Thank you so very much for everyone contribution! I was so scare about my way of thinking was not even logical.. I was afraid that everyone may think that I am crazy ( both buyer and seller agent)!! I can afford the listing price but I just hate to pay a lot more than it actually worth... I could have using that extra funds to do a lot of home improvements on my own. How badly I want it? I want it but I will also keep my eyes open on other available homes.

I have a buyer agent. My agent has been very helpful in many other ways; the only thing is by the time when I wanted to submit the offer, my agent recommended me to offer the listing price. That's the only thing makes me wonder if he is on my side since the agent should know better than I do in regards to the avg. sales price... and he pushed me to submit another offer ASAP as soon as we know the offer was not accepted...

Many of you have suggested that I should wait. I think I will submit another offer in about a week ( as the condo has listed on the market for about 2 weeks now). I am willing to pay a bit more which will allow the seller gain about 15%-16% profit (gross)... if the seller accepted the other offer or don't accept my offer, I probably will let this one go =) 

My only concern is seems like the condo market in San Mateo area is a little bit slow recently... very few listings were add since beginning of this year. Is it usual? Are there any time in the year which a lot of new listings will flood in?

=) Thanks so much for everyone contribution again. I think I need to trust my judgement a little more. 


   
  • February 25 2011
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It is obvious you have done your homework. But you need to realize, seller can list his property for any price he wants and if it is over price, it will not sell, unless a buyer walk in, love the place and is willing to pay for it cash, but if the buyer is financing, it will not get apprised for the listing price.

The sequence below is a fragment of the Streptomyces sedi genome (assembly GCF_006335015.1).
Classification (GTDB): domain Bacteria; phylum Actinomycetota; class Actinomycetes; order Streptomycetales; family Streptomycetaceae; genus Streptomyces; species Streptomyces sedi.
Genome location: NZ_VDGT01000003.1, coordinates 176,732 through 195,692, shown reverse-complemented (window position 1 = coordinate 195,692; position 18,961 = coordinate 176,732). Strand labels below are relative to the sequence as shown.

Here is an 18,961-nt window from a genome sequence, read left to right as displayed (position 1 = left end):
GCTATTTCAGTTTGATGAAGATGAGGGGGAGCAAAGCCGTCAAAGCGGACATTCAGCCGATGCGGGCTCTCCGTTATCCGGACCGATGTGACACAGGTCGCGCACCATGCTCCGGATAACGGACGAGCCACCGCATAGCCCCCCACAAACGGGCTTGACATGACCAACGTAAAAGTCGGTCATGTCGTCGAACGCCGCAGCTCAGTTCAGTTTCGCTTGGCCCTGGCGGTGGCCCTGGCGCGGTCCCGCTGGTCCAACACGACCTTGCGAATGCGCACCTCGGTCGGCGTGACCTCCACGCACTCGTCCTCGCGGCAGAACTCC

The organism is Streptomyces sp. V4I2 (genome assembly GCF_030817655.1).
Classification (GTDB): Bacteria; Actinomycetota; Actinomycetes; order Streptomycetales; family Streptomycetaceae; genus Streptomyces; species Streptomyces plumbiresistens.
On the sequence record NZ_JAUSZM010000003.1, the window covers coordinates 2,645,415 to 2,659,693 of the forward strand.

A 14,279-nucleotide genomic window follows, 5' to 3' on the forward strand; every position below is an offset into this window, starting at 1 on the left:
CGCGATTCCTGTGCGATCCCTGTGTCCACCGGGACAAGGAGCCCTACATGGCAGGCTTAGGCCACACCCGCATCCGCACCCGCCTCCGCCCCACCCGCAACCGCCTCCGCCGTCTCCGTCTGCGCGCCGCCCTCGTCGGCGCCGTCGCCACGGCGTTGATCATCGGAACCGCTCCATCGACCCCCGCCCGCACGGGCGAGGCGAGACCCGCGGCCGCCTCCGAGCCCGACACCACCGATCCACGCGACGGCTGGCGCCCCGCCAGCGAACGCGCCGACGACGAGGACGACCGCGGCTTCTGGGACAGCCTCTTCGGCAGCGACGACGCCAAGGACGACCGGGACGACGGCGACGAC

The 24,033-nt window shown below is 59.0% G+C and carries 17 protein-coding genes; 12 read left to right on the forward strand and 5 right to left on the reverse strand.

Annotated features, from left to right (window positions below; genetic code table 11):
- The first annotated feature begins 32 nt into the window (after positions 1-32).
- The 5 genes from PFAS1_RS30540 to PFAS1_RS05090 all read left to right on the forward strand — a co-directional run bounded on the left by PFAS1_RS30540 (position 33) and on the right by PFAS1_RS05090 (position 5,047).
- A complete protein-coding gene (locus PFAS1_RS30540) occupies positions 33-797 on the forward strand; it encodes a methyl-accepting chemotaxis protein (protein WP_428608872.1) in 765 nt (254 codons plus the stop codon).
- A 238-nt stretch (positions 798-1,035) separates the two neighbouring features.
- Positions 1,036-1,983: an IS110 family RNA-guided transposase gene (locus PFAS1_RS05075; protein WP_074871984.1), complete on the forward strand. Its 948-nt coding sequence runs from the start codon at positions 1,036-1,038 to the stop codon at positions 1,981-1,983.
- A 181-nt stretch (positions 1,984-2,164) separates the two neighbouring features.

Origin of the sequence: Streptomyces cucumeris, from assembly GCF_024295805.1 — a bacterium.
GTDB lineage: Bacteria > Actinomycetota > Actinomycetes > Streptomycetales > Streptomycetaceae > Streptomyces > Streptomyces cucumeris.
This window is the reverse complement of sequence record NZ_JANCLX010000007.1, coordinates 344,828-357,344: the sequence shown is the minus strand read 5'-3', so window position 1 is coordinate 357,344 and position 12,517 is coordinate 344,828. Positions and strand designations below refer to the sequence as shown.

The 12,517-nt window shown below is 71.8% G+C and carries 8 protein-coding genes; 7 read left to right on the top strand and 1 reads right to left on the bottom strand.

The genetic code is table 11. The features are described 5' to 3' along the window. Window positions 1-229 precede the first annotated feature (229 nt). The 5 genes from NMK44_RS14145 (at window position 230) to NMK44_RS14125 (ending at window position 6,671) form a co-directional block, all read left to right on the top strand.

My suggestion is, just wait, if there is no other offers in few weeks, most likely if the seller is serious, he will reduce the price.

I am sure your agent is an experienced realtor, and he or she would be the right person to advise you on every single property you are interested in.

Getting too many people involved to advise you, it will just confuse you even more. Unless you do not trust your agent's judgment, then maybe you should look in to hire different one.

  • February 25 2011
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Frustrating isn't it? You're also dealing with an investor who at the end of the day is all about numbers with him.

Have you thought about the strategy of 'waiting' before resubmitting an offer? Perhaps you went in it too soon and with a less than desirable offer. Consider waiting a couple of weeks, give him time to think about his mistake of not countering you, he should have done that at the very least. Your risk in waiting of course is that another (better) offer may come in but what are the chances of that happening, 50/50?

A new listing's peaks out after the third week, if the investor doesn't see any offers during this time, heck he may even come back to you first. If you decide to wait 2-3 weeks before submitting an offer which is what I would do, then when you're ready, offer your best and highest offer within your affordable price range, I bet you he takes it! Don't ask for anything in return, closing cots etc., make it a very clean offer and give it your best if you really like this unit, it'll be worth it in the long run for you.

Best to you!
Chris and Maria
  • February 25 2011
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Since your offer was made on a reasonable basis and the seller is being unreasonable simply walk away. Perhaps in another 6 months or year offer an even lower amount. By then they could be very hungry.
  • February 25 2011
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Sounds like you're both tough poker players. The seller can ask anything he wants and you can offer anything you want. How low he will go and how high you will go is all a matter of negotiation.

The seller wants to realize a profit, after he pays commissions and taxes on the profit. But without seeing actual numbers, it's difficult to figure how much profit is involved.

You say he paid 75% of the current asking price and put $5,000 into it. If it is a $50,000 condo then he has a total of $42,500 into it, looking for a gross profit of $7,500. If it a $500,000 condo, then he has $380,000 into it and is trying to get a profit of $120k.

Allow the investor to make a realistic profit, but don't let him/her take advantage of you. Another problem is that it is a new listing. Perhaps the seller will come don more after it has been on the market for a while.

Best of luck to you & I hope you get the condo!
  • February 25 2011